We have adopted a statement calling for the problems between North and South Korea, including the nuclear issue, to be resolved peacefully through dialogue peacefully the related parties. But the ICAPP is not a place for regional, especially bilateral disputes to be discussed or mediated. It’s a place where opinions are exchanged on how to resolve joint tasks in the region together. There is a mutual understanding of this principle. However, in December 2010, the 6th general assembly held in Cambodia followed right after the Yeonpyeong Island shelling, so the North and South Korean representatives made remarks critical of each other. That is why my position, as I presided over the meeting, became very awkward.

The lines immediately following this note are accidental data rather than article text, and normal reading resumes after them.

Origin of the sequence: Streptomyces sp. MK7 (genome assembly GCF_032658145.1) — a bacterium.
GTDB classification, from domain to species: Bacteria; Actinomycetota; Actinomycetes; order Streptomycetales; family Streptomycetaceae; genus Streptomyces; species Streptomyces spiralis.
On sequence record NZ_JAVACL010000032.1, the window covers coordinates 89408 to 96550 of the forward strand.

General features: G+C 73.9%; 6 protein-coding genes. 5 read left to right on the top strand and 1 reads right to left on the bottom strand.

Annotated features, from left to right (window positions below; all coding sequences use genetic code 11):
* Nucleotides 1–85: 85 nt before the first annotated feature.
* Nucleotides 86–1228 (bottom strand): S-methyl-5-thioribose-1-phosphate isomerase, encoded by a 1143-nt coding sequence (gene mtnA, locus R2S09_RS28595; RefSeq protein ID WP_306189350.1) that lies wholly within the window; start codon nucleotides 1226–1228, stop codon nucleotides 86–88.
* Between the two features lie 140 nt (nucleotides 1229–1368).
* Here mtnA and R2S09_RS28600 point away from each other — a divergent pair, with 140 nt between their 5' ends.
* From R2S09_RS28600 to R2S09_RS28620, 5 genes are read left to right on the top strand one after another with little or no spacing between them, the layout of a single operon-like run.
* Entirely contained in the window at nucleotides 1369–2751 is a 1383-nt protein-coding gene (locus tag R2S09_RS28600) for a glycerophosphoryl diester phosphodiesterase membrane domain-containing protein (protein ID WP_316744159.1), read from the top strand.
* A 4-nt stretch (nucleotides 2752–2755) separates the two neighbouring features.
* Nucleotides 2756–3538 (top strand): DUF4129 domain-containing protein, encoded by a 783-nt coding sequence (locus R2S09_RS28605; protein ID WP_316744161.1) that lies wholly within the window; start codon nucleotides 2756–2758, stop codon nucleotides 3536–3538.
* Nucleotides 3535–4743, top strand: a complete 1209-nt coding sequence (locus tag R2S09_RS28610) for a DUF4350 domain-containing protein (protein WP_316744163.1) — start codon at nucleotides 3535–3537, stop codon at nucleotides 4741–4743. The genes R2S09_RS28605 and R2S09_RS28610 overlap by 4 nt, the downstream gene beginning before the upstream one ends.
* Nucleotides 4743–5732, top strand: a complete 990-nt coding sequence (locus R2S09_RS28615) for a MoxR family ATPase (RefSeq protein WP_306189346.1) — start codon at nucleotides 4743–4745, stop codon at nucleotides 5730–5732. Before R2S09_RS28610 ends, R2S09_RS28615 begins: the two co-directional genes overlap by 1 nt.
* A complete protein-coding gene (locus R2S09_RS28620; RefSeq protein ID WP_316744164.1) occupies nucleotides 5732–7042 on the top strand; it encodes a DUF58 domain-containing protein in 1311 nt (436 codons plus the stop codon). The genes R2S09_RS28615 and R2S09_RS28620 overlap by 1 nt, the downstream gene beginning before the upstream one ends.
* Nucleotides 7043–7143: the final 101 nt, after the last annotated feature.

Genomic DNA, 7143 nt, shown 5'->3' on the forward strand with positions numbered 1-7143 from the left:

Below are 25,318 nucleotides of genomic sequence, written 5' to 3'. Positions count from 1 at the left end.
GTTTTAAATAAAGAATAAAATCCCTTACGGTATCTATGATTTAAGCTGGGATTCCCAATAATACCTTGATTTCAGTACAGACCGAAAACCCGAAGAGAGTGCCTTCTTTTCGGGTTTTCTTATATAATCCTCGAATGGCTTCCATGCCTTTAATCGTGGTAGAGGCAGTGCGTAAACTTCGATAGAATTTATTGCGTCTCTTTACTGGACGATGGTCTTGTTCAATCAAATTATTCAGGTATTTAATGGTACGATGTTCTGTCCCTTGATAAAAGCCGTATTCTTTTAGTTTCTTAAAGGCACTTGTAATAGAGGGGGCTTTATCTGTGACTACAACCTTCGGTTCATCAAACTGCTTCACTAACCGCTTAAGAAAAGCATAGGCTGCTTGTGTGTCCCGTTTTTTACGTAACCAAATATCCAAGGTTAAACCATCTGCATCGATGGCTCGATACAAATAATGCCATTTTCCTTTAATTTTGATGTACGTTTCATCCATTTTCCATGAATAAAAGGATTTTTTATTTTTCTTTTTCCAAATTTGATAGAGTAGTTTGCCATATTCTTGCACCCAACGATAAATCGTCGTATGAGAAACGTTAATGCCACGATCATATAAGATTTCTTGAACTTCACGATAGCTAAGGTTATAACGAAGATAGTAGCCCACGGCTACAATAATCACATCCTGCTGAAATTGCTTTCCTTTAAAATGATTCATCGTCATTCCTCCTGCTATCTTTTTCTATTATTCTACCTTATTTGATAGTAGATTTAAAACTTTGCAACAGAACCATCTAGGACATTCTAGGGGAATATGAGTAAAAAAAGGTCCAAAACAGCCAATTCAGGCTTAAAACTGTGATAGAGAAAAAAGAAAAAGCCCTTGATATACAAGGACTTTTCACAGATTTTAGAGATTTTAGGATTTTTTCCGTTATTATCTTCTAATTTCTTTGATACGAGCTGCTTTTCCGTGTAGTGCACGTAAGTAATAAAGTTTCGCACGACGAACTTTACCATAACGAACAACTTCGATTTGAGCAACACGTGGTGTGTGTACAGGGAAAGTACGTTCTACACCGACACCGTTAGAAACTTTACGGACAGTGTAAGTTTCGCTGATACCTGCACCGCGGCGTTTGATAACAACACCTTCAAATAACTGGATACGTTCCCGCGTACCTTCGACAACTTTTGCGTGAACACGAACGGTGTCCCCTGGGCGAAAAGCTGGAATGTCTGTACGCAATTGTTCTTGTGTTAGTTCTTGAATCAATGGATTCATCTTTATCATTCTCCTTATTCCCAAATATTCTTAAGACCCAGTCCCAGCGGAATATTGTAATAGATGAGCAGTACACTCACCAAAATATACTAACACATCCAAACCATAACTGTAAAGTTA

What sort of relationship do you maintain with the Ministry of Foreign Affairs?

I worked at the Foreign Ministry for a long time, but the ministry needs to seriously reflect on the public criticism of being too exclusive. With an open heart, it has to mobilize all the diverse diplomatic capacity it has domestically. The Foreign Ministry has recently emphasized public diplomacy, but we need to more actively make use of the diplomatic assets that we have.


There is no significance in just meeting at the ICAPP, so isn’t there need for organic cooperation within Korea as well?

I wish we can receive a budget and personnel from the Foreign Ministry and be able to cooperate organically. However, it was regrettable that the Foreign Ministry has been so passive. Luckily, starting from this year our government’s prime ministers’ office decided to support the activities of the ICAPP secretariat and provide a budget, so other countries are grateful as well.